What is Project Management?


Every business must create some product or provide some service. Typically, such activity is at least somewhat complex, involving multiple stages and the use of various resources in order to accomplish the final goal. This entire process is referred to in business as a “project.” The term covers a wide variety of things, such as engineering a new product, constructing a building, designing a new business plan, and expanding operations.

The Project Management Institute (PMI) defines a project as a “temporary group activity designed to produce a unique product, service or result.” The PMI goes on to explain the two characteristic qualities of a project: it is unique because it has a specific, well-defined goal, and it is temporary because upon the completion of that goal, the project is considered to be finished.

F. John Reh of about.com lists four components of a project:

  • Resources - This includes materials required by the project, as well as that most difficult of resources to manage—people.
  • Time - Time is limited, and must be budgeted well.
  • Money - All projects will require certain costs in order to complete them. Such expenses should be planned ahead of time and monitored closely to ensure profitability.
  • Scope - Without limited and clearly defined goals, a project can grow bit by bit until it has extended far beyond the original vision and become unmanageable.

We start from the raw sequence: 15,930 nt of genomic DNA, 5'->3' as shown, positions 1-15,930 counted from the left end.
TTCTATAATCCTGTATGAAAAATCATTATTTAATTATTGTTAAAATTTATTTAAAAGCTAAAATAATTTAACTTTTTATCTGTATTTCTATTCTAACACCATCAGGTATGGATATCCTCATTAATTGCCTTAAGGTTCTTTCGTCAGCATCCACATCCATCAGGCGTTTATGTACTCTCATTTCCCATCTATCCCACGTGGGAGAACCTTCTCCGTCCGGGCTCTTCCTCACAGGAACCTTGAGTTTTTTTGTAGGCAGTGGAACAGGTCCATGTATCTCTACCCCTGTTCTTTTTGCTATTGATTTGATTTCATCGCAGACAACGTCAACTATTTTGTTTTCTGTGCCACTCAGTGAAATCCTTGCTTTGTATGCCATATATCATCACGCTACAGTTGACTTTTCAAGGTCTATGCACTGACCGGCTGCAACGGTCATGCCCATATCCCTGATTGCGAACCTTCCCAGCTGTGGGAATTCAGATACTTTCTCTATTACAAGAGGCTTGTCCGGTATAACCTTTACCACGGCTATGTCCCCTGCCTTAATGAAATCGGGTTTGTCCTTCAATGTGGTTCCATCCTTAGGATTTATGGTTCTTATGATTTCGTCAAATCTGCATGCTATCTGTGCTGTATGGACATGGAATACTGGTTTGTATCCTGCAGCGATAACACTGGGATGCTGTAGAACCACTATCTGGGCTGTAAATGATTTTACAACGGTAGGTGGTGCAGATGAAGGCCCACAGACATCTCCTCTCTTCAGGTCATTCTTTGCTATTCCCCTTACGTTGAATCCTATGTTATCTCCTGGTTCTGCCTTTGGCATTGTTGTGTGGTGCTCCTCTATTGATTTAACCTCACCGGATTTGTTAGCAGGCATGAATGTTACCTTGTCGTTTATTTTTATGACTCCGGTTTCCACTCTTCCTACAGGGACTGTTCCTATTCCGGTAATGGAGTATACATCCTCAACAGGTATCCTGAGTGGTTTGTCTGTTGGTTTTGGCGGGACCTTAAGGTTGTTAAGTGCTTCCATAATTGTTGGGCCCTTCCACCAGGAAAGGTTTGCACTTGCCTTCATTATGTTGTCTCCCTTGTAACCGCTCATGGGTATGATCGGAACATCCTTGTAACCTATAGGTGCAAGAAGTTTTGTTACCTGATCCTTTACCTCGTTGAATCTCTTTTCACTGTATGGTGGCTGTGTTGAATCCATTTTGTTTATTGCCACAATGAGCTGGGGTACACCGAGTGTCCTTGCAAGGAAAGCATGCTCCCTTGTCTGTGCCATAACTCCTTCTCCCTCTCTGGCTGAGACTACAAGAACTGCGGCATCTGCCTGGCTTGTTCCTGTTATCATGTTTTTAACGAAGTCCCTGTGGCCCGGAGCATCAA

Project Management

It will come as no surprise that projects do not get done spontaneously. A well-run business leaves nothing to chance. Thus, it is important that a project be carefully planned out, and that every stage be monitored closely to keep track of progress on the way to completion. All four aspects of projects as described by Reh must be kept in mind at all times. The process of planning and supervising a project is known as “project management,” and no business can afford to do without it.

Over the past century, the field of project management has grown increasingly sophisticated in response to the ever-more complex nature of products in the modern world. Many tools have been developed to help businesses get their goals accomplished, and institutions such as the PMI have been created to promote and improve the practices of project management.

The PMI lists five project management processes, corresponding to the five stages of a project:

  • Initiation
  • Planning
  • Executing
  • Monitoring and Controlling
  • Closing

It also enumerates nine areas of knowledge that are involved in project management:

  • Integration
  • Cost
  • Human Resources
  • Scope
  • Quality
  • Communications
  • Time
  • Procurement
  • Risk Management

This last list is especially important to understand for those new to the world of project management. As it indicates, project management not only covers the actual processes and needs of a project, but also the quality of its output and preparation for potentially troublesome contingencies.

For news, tips, and a directory of sites about project management, please see Project Accelerator, a site dedicated to helping project management professionals of all types with valuable industry resources.